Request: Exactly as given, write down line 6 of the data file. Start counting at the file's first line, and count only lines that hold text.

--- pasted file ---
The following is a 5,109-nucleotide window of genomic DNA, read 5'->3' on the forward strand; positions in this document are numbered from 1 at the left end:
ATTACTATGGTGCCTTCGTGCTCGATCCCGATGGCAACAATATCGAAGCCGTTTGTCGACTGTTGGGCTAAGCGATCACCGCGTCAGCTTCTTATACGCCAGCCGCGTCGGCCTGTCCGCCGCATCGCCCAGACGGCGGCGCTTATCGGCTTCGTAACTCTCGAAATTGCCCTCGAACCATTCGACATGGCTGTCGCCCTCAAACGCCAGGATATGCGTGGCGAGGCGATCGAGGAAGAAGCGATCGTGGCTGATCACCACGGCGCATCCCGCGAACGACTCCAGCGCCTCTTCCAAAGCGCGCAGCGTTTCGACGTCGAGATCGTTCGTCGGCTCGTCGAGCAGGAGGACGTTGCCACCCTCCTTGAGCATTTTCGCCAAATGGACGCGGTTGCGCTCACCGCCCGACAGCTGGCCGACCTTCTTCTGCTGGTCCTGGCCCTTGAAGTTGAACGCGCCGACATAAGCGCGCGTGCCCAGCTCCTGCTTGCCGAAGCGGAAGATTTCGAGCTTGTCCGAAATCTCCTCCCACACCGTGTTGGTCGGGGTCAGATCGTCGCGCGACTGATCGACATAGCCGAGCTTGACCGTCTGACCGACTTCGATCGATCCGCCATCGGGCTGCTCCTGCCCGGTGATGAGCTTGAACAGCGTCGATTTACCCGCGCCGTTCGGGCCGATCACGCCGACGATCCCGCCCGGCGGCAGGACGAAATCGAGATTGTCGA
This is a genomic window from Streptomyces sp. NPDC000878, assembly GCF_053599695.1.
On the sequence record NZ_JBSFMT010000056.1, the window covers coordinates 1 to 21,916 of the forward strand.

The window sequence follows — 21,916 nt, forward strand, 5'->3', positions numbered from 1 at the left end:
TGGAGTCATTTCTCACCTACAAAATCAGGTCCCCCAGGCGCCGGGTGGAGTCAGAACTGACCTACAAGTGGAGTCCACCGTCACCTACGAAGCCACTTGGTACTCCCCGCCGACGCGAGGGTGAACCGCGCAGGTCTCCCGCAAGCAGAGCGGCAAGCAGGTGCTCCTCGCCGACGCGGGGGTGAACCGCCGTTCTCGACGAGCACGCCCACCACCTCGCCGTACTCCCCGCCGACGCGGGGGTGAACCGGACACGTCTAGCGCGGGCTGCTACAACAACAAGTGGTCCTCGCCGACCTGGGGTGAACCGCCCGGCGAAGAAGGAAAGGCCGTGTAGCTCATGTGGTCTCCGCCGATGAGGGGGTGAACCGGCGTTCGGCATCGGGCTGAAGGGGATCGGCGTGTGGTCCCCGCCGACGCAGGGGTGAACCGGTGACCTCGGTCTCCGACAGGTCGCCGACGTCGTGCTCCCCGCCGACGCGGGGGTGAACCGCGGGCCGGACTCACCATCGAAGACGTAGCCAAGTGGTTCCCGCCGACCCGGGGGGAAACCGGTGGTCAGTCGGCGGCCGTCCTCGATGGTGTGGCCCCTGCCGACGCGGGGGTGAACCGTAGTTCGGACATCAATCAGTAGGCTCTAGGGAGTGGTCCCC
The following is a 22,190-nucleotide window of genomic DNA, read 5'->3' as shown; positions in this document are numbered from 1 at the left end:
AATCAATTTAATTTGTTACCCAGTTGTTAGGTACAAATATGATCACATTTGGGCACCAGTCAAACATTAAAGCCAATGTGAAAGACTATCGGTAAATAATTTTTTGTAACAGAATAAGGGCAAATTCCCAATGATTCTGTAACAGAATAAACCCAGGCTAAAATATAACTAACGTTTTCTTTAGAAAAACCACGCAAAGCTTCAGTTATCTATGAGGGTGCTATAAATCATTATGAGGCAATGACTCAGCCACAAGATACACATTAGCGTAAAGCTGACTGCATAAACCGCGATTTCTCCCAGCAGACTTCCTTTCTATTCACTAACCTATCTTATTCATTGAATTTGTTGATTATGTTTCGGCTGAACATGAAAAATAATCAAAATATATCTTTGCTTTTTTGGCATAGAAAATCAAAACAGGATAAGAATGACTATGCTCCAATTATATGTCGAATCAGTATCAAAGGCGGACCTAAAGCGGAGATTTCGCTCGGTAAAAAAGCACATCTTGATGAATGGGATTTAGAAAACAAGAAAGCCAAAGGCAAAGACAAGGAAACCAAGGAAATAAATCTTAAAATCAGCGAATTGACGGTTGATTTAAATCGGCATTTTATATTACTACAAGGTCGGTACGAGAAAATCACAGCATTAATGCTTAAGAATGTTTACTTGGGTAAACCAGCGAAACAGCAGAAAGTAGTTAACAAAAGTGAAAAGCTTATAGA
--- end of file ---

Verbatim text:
TGGAGTCATTTCTCACCTACAAAATCAGGTCCCCCAGGCGCCGGGTGGAGTCAGAACTGACCTACAAGTGGAGTCCACCGTCACCTACGAAGCCACTTGGTACTCCCCGCCGACGCGAGGGTGAACCGCGCAGGTCTCCCGCAAGCAGAGCGGCAAGCAGGTGCTCCTCGCCGACGCGGGGGTGAACCGCCGTTCTCGACGAGCACGCCCACCACCTCGCCGTACTCCCCGCCGACGCGGGGGTGAACCGGACACGTCTAGCGCGGGCTGCTACAACAACAAGTGGTCCTCGCCGACCTGGGGTGAACCGCCCGGCGAAGAAGGAAAGGCCGTGTAGCTCATGTGGTCTCCGCCGATGAGGGGGTGAACCGGCGTTCGGCATCGGGCTGAAGGGGATCGGCGTGTGGTCCCCGCCGACGCAGGGGTGAACCGGTGACCTCGGTCTCCGACAGGTCGCCGACGTCGTGCTCCCCGCCGACGCGGGGGTGAACCGCGGGCCGGACTCACCATCGAAGACGTAGCCAAGTGGTTCCCGCCGACCCGGGGGGAAACCGGTGGTCAGTCGGCGGCCGTCCTCGATGGTGTGGCCCCTGCCGACGCGGGGGTGAACCGTAGTTCGGACATCAATCAGTAGGCTCTAGGGAGTGGTCCCC